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Allegheny County Council to consider change to property assessment appeals deadline

House for sale sign in Friendship.
Jakob Lazzaro
90.5 WESA

Allegheny County Council will consider an ordinance to alter the calendar for appealing property-tax assessments – a move that supporters say will help taxpayers and local officials alike.

The bill, introduced by Councilor Sam DeMarco Tuesday, would accelerate the deadline for filing such an appeal. For years in which no countywide reassessment takes place, appeals would have to be filed the previous fall: In most years that would be the first business day of September, but if the legislation passes, appeals for the 2025 tax year would have to be filed by October 1 of this year.

In years when a reassessment occurs, property owners or taxing bodies would be required to file an appeal within 60 days of being told a property’s assessed value had changed.

“I'm trying to help both the taxpayers and the municipalities and provide some degree of certainty for when they develop their budgets and for when taxpayers receive their tax bills and have to submit payment,” DeMarco said.

This year as in many previous years, the window for appeals closed on April 1 — after most initial city and county tax bills had been sent to property owners, some of whom had already paid. If the county’s Board of Property Assessment Appeals and Review later reduces the home value, it often means taxing bodies must pay out a refund. That means taxpayers are handing over money just to get it back later, said Michael Suley, who sits on the board.

“We pay taxes on bad assessments, and then we have to wait after the fact to resolve them,” he said.

Experts who spoke with WESA said the current system also works poorly for local officials, who have to compile budgets based on faulty revenue estimates, and then get blindsided by revenues once the fiscal year is underway.

“This is to give them some predictability going forward,” said Eric Montarti, the research director for the Allegheny Institute for Public Policy.

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The value of the downtown tax base alone has plunged by $448 million in recent months. The Tower at PNC Plaza, the U.S. Steel Tower and Three Gateway Center all won appeals, which resulted in about $200 million less tax revenue for the county, city, and the city’s school district. According to Pittsburgh Public Schools officials, the lowered assessments could force the district to return as much as $20 million.

Shifting the appeal deadline could put a slight burden on taxpayers who are used to filing appeals in the spring, Suley acknowledged.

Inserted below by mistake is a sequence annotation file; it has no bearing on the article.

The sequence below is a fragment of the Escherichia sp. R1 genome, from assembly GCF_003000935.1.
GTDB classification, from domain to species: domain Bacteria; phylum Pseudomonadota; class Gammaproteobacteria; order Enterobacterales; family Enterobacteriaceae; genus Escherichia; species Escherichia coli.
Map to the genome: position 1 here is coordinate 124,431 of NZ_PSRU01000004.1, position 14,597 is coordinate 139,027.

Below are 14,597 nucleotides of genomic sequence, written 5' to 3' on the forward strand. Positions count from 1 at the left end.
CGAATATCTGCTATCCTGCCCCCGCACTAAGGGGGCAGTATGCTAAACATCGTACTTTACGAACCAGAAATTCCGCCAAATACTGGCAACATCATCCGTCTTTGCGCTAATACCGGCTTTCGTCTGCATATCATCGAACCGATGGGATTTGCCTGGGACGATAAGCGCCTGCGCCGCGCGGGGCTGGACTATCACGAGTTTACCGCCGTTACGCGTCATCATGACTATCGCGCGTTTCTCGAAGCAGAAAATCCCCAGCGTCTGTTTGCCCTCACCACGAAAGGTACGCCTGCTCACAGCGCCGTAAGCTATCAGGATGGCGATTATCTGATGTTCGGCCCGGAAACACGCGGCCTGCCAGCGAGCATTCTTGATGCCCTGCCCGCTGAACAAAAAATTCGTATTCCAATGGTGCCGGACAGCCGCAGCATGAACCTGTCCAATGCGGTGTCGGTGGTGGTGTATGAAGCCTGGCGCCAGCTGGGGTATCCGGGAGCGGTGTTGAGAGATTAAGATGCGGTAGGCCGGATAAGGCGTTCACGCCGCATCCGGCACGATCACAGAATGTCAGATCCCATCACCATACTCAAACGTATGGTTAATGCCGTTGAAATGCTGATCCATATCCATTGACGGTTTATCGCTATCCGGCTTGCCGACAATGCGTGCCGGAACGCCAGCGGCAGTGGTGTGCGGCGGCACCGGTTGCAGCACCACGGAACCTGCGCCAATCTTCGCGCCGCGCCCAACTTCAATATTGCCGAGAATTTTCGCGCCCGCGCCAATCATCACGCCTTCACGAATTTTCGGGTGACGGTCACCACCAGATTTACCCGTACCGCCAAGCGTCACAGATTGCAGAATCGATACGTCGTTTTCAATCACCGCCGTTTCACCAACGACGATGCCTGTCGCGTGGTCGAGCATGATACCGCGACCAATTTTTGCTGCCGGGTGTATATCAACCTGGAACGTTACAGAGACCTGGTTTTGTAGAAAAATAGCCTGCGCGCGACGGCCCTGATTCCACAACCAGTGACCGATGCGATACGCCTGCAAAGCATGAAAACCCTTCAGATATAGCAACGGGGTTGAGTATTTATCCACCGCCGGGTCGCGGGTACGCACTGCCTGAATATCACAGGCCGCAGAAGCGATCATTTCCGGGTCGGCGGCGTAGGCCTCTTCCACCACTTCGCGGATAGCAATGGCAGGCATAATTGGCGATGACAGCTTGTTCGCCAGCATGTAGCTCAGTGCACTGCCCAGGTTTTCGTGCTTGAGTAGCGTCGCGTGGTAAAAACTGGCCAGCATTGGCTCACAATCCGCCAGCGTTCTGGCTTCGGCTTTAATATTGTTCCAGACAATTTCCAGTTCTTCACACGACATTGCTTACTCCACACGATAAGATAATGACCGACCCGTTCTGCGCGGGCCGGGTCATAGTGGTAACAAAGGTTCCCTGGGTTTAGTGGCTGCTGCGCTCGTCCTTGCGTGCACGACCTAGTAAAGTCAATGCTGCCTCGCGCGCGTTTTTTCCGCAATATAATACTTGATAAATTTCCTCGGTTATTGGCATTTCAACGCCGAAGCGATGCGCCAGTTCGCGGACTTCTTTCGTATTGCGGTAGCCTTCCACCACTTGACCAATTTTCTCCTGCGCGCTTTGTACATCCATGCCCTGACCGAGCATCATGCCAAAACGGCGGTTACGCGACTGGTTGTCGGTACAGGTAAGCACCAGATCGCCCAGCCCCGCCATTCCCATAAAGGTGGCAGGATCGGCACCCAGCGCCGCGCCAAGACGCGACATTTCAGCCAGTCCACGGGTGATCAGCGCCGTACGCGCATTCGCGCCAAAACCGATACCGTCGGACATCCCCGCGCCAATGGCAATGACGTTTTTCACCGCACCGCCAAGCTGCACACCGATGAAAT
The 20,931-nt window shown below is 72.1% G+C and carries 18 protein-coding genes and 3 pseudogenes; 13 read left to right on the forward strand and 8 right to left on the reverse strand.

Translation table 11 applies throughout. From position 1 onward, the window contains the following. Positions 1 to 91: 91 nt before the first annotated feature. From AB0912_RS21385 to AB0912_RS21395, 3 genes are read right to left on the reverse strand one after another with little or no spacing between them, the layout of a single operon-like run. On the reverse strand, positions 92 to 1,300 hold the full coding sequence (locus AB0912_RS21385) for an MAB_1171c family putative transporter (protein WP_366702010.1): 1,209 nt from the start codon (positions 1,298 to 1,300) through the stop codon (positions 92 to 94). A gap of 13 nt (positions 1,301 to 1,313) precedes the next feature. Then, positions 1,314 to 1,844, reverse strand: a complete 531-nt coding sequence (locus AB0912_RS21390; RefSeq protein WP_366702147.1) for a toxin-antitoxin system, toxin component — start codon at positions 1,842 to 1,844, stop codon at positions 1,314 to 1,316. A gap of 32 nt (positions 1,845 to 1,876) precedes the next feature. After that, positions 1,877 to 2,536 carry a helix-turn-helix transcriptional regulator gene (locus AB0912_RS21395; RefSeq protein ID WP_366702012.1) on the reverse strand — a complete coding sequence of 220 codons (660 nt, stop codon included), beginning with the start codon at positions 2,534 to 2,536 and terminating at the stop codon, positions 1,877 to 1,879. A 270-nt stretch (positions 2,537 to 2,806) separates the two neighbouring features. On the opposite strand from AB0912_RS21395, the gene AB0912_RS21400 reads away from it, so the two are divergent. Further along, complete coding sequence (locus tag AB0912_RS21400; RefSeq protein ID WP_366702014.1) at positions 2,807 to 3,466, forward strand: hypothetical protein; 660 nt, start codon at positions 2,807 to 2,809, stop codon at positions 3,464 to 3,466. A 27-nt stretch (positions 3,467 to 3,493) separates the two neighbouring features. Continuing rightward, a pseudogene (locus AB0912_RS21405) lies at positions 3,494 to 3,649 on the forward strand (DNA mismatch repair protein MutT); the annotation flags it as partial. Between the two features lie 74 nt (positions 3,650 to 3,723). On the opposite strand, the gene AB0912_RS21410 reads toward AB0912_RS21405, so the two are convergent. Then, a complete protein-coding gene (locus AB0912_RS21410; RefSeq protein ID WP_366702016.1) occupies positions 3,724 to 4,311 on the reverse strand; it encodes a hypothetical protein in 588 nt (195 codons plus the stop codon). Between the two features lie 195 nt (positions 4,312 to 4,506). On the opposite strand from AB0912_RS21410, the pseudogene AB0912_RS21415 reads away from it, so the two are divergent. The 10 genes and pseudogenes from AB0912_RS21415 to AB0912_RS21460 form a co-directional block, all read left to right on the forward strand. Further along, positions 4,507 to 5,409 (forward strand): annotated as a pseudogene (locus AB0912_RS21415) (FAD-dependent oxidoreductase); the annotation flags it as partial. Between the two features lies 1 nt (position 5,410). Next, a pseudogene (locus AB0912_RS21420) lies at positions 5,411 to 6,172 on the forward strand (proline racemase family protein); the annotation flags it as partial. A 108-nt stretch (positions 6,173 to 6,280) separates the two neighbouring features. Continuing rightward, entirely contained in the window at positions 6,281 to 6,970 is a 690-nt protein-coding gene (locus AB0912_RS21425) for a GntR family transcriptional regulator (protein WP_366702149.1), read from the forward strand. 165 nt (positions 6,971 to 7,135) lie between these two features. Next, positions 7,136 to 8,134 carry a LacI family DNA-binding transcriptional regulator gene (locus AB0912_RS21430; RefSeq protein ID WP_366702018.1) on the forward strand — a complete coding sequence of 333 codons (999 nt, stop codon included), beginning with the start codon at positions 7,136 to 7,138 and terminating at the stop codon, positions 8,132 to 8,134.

“Everyone has to get on board that the appeals deadline for next year is this year,” he said, adding that “the county has a responsibility to get the message out” if the bill is approved.

But experts say changing the appeals timeline would also bring Allegheny in line with the commonwealth’s 66 other counties, all of which require appeals to be filed prior to the start of the tax year.

“Everybody's been talking about the downtown central business district tax refunds — there would be no refunds if we had been on a prospective appeals calendar like the other counties,” Suley said.

DeMarco called the bill a “common sense” answer to the uncertainty surrounding reassessments in Allegheny County. Pittsburgh Public Schools sued the county in April, seeking a court-ordered countywide property reassessment. But such lawsuits (including those that prompted the last reassessment in 2012) can take years to wind their way through the court system.

This isn’t the first time County Council has weighed in on the property assessments. Council has previously approved extending the yearly appeal deadline, allowing taxpayers a second chance to challenge their assessments. And council member Bethany Hallam has introduced a bill that would require regular reassessments.

DeMarco’s bill was referred to the council's committee on assessment practices.

Julia Zenkevich reports on Allegheny County government for 90.5 WESA. She first joined the station as a production assistant on The Confluence, and more recently served as a fill-in producer for The Confluence and Morning Edition. She’s a life-long Pittsburgher, and attended the University of Pittsburgh. She can be reached at